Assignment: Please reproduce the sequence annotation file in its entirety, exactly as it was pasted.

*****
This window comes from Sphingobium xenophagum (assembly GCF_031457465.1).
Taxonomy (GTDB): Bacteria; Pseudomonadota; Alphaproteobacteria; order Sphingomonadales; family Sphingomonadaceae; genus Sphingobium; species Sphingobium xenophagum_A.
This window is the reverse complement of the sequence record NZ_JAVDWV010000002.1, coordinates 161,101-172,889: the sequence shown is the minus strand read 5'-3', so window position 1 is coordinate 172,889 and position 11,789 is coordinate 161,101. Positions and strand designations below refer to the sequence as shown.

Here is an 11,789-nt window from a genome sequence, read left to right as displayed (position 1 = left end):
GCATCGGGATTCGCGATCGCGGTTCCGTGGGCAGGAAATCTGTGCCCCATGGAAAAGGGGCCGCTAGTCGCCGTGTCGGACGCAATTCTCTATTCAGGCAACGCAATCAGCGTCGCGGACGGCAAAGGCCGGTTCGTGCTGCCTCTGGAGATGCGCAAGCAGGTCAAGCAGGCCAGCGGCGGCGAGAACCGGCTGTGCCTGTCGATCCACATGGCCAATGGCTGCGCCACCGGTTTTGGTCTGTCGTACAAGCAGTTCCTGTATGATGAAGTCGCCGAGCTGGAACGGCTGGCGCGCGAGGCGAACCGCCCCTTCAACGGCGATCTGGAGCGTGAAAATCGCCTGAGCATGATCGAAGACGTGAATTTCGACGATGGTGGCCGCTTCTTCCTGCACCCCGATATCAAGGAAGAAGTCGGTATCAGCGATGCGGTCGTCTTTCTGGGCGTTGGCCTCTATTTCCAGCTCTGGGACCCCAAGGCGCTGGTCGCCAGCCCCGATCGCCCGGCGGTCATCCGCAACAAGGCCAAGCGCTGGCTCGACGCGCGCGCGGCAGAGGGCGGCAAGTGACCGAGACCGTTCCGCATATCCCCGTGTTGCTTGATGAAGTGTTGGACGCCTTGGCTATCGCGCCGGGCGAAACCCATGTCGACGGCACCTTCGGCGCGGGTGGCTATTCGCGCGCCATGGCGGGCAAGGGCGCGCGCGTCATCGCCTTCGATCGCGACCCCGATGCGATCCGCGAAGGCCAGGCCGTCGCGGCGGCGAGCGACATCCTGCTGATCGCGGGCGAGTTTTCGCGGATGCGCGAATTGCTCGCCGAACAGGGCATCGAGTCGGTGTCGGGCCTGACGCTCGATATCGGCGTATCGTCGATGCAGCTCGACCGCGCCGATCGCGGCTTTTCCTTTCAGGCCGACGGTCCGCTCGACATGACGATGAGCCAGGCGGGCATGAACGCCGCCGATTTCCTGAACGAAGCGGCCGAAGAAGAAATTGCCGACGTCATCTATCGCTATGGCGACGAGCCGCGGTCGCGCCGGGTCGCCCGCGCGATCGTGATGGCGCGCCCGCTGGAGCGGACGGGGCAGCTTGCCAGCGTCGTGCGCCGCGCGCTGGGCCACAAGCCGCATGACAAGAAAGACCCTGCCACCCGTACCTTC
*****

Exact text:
This window comes from Sphingobium xenophagum (assembly GCF_031457465.1).
Taxonomy (GTDB): Bacteria; Pseudomonadota; Alphaproteobacteria; order Sphingomonadales; family Sphingomonadaceae; genus Sphingobium; species Sphingobium xenophagum_A.
This window is the reverse complement of the sequence record NZ_JAVDWV010000002.1, coordinates 161,101-172,889: the sequence shown is the minus strand read 5'-3', so window position 1 is coordinate 172,889 and position 11,789 is coordinate 161,101. Positions and strand designations below refer to the sequence as shown.

Here is an 11,789-nt window from a genome sequence, read left to right as displayed (position 1 = left end):
GCATCGGGATTCGCGATCGCGGTTCCGTGGGCAGGAAATCTGTGCCCCATGGAAAAGGGGCCGCTAGTCGCCGTGTCGGACGCAATTCTCTATTCAGGCAACGCAATCAGCGTCGCGGACGGCAAAGGCCGGTTCGTGCTGCCTCTGGAGATGCGCAAGCAGGTCAAGCAGGCCAGCGGCGGCGAGAACCGGCTGTGCCTGTCGATCCACATGGCCAATGGCTGCGCCACCGGTTTTGGTCTGTCGTACAAGCAGTTCCTGTATGATGAAGTCGCCGAGCTGGAACGGCTGGCGCGCGAGGCGAACCGCCCCTTCAACGGCGATCTGGAGCGTGAAAATCGCCTGAGCATGATCGAAGACGTGAATTTCGACGATGGTGGCCGCTTCTTCCTGCACCCCGATATCAAGGAAGAAGTCGGTATCAGCGATGCGGTCGTCTTTCTGGGCGTTGGCCTCTATTTCCAGCTCTGGGACCCCAAGGCGCTGGTCGCCAGCCCCGATCGCCCGGCGGTCATCCGCAACAAGGCCAAGCGCTGGCTCGACGCGCGCGCGGCAGAGGGCGGCAAGTGACCGAGACCGTTCCGCATATCCCCGTGTTGCTTGATGAAGTGTTGGACGCCTTGGCTATCGCGCCGGGCGAAACCCATGTCGACGGCACCTTCGGCGCGGGTGGCTATTCGCGCGCCATGGCGGGCAAGGGCGCGCGCGTCATCGCCTTCGATCGCGACCCCGATGCGATCCGCGAAGGCCAGGCCGTCGCGGCGGCGAGCGACATCCTGCTGATCGCGGGCGAGTTTTCGCGGATGCGCGAATTGCTCGCCGAACAGGGCATCGAGTCGGTGTCGGGCCTGACGCTCGATATCGGCGTATCGTCGATGCAGCTCGACCGCGCCGATCGCGGCTTTTCCTTTCAGGCCGACGGTCCGCTCGACATGACGATGAGCCAGGCGGGCATGAACGCCGCCGATTTCCTGAACGAAGCGGCCGAAGAAGAAATTGCCGACGTCATCTATCGCTATGGCGACGAGCCGCGGTCGCGCCGGGTCGCCCGCGCGATCGTGATGGCGCGCCCGCTGGAGCGGACGGGGCAGCTTGCCAGCGTCGTGCGCCGCGCGCTGGGCCACAAGCCGCATGACAAGAAAGACCCTGCCACCCGTACCTTC